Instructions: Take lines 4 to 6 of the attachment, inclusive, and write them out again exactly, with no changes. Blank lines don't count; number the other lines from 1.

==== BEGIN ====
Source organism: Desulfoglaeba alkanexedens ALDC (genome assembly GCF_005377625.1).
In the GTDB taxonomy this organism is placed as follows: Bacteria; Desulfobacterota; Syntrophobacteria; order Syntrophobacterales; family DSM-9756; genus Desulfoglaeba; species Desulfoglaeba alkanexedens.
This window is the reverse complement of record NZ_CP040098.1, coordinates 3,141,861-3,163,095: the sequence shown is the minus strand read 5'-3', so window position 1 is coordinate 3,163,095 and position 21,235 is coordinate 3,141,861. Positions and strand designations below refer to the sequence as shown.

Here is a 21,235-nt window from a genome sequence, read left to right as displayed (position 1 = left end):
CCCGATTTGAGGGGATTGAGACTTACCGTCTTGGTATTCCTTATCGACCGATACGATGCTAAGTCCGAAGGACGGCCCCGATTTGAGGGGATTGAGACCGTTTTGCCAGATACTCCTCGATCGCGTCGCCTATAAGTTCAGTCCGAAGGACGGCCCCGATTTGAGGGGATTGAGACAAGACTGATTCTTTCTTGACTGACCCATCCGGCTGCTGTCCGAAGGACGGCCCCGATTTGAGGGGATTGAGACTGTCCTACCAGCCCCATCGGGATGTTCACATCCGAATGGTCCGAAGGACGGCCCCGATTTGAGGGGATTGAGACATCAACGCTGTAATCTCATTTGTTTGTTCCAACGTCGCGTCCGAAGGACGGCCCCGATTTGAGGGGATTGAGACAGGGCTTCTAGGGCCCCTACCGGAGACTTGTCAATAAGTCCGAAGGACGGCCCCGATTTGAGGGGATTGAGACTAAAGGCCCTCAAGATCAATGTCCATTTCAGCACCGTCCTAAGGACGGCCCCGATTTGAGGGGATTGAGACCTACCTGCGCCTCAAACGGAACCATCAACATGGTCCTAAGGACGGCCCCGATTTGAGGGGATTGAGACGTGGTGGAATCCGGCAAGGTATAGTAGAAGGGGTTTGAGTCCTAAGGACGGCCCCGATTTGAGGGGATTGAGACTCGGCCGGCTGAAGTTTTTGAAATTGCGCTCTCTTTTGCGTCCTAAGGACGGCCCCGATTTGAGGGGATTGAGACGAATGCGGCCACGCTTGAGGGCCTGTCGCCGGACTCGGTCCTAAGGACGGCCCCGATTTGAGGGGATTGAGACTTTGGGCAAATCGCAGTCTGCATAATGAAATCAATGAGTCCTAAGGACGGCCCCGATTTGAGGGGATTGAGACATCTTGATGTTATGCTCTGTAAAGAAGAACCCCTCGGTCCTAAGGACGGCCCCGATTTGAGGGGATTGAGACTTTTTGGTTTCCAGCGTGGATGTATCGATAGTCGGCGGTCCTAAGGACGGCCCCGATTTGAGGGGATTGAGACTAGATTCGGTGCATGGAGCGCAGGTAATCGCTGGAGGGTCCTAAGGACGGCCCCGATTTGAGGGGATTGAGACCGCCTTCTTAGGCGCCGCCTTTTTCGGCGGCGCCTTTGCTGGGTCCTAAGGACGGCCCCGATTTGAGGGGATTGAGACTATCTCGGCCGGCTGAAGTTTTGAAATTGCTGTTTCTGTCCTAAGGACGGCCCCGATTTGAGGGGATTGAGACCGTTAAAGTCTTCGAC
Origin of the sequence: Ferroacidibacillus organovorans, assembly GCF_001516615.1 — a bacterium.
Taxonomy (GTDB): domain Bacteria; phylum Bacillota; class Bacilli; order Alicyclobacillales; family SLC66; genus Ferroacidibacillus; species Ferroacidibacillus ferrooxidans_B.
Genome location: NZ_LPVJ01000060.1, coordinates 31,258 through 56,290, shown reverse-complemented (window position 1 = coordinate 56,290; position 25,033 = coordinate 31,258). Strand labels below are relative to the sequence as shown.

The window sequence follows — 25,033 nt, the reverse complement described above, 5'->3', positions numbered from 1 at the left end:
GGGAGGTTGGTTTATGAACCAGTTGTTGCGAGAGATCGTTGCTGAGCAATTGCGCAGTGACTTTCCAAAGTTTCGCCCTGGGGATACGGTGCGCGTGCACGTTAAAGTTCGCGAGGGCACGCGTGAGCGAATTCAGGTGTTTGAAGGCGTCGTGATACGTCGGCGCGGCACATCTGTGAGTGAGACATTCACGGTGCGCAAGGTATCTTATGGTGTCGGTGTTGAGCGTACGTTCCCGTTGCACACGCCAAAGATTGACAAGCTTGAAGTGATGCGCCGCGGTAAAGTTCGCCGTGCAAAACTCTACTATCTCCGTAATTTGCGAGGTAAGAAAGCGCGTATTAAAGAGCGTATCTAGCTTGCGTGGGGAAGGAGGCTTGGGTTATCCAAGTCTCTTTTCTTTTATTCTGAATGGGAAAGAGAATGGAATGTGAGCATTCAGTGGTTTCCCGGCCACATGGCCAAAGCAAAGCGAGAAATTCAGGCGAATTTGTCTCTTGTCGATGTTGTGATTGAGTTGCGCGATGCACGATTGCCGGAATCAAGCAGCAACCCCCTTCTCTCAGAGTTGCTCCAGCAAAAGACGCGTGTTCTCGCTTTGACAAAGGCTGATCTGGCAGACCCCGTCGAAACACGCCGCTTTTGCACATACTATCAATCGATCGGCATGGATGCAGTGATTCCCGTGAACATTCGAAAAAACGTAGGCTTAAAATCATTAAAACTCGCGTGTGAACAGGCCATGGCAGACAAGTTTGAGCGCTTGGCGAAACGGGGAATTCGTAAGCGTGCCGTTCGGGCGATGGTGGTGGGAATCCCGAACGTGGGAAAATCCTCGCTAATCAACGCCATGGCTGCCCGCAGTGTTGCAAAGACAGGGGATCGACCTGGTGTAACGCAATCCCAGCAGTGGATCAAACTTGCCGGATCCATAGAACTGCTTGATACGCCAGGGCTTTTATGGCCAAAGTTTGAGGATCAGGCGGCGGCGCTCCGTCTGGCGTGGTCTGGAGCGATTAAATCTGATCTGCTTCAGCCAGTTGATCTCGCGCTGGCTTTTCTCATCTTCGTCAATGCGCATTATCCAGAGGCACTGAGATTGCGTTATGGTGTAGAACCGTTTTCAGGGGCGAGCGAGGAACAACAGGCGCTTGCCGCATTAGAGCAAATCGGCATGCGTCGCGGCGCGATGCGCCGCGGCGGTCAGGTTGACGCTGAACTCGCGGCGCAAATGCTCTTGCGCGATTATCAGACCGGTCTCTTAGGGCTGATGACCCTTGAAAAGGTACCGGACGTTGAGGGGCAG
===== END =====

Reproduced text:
Here is a 21,235-nt window from a genome sequence, read left to right as displayed (position 1 = left end):
CCCGATTTGAGGGGATTGAGACTTACCGTCTTGGTATTCCTTATCGACCGATACGATGCTAAGTCCGAAGGACGGCCCCGATTTGAGGGGATTGAGACCGTTTTGCCAGATACTCCTCGATCGCGTCGCCTATAAGTTCAGTCCGAAGGACGGCCCCGATTTGAGGGGATTGAGACAAGACTGATTCTTTCTTGACTGACCCATCCGGCTGCTGTCCGAAGGACGGCCCCGATTTGAGGGGATTGAGACTGTCCTACCAGCCCCATCGGGATGTTCACATCCGAATGGTCCGAAGGACGGCCCCGATTTGAGGGGATTGAGACATCAACGCTGTAATCTCATTTGTTTGTTCCAACGTCGCGTCCGAAGGACGGCCCCGATTTGAGGGGATTGAGACAGGGCTTCTAGGGCCCCTACCGGAGACTTGTCAATAAGTCCGAAGGACGGCCCCGATTTGAGGGGATTGAGACTAAAGGCCCTCAAGATCAATGTCCATTTCAGCACCGTCCTAAGGACGGCCCCGATTTGAGGGGATTGAGACCTACCTGCGCCTCAAACGGAACCATCAACATGGTCCTAAGGACGGCCCCGATTTGAGGGGATTGAGACGTGGTGGAATCCGGCAAGGTATAGTAGAAGGGGTTTGAGTCCTAAGGACGGCCCCGATTTGAGGGGATTGAGACTCGGCCGGCTGAAGTTTTTGAAATTGCGCTCTCTTTTGCGTCCTAAGGACGGCCCCGATTTGAGGGGATTGAGACGAATGCGGCCACGCTTGAGGGCCTGTCGCCGGACTCGGTCCTAAGGACGGCCCCGATTTGAGGGGATTGAGACTTTGGGCAAATCGCAGTCTGCATAATGAAATCAATGAGTCCTAAGGACGGCCCCGATTTGAGGGGATTGAGACATCTTGATGTTATGCTCTGTAAAGAAGAACCCCTCGGTCCTAAGGACGGCCCCGATTTGAGGGGATTGAGACTTTTTGGTTTCCAGCGTGGATGTATCGATAGTCGGCGGTCCTAAGGACGGCCCCGATTTGAGGGGATTGAGACTAGATTCGGTGCATGGAGCGCAGGTAATCGCTGGAGGGTCCTAAGGACGGCCCCGATTTGAGGGGATTGAGACCGCCTTCTTAGGCGCCGCCTTTTTCGGCGGCGCCTTTGCTGGGTCCTAAGGACGGCCCCGATTTGAGGGGATTGAGACTATCTCGGCCGGCTGAAGTTTTGAAATTGCTGTTTCTGTCCTAAGGACGGCCCCGATTTGAGGGGATTGAGACCGTTAAAGTCTTCGAC
Origin of the sequence: Ferroacidibacillus organovorans, assembly GCF_001516615.1 — a bacterium.